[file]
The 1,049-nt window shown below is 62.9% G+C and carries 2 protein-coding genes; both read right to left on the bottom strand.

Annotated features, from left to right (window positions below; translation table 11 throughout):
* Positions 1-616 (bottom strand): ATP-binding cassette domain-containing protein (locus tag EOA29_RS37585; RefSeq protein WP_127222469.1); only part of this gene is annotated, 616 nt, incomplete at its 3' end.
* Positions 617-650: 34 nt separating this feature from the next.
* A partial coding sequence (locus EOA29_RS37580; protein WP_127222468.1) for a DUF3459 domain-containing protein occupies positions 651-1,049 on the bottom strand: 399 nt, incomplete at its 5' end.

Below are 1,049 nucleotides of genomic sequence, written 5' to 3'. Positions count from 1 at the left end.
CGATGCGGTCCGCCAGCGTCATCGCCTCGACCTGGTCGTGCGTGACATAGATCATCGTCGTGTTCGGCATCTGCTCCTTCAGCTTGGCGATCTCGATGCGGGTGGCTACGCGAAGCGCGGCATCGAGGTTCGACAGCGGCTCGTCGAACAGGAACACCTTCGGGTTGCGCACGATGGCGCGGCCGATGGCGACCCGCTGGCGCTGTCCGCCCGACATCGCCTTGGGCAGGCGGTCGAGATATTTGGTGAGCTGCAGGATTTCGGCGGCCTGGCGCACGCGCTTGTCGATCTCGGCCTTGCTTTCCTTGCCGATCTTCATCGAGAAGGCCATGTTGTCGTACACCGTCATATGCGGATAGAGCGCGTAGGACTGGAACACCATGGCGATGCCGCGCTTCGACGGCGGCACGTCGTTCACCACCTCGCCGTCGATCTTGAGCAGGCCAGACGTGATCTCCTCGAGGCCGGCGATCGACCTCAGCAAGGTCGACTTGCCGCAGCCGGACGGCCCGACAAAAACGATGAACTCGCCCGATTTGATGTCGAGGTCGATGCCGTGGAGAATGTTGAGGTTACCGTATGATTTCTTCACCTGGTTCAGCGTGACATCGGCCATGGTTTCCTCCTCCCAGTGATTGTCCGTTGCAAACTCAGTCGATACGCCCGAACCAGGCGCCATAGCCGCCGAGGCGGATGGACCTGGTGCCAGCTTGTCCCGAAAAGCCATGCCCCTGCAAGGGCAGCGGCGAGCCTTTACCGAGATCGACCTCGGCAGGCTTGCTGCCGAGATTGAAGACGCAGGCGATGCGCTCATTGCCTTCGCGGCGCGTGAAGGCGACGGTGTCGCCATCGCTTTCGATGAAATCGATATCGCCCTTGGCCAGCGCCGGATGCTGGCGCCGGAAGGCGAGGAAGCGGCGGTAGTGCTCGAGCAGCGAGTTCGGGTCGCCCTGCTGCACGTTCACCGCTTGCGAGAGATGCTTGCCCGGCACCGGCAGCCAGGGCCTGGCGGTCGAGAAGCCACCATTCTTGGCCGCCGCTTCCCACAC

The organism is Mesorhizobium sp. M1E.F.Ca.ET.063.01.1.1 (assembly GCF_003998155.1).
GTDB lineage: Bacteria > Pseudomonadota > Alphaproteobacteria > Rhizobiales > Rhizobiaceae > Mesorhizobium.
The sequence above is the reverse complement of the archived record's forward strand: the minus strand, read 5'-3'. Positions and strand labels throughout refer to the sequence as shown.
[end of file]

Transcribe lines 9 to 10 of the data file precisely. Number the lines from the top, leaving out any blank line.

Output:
GTDB lineage: Bacteria > Pseudomonadota > Alphaproteobacteria > Rhizobiales > Rhizobiaceae > Mesorhizobium.
The sequence above is the reverse complement of the archived record's forward strand: the minus strand, read 5'-3'. Positions and strand labels throughout refer to the sequence as shown.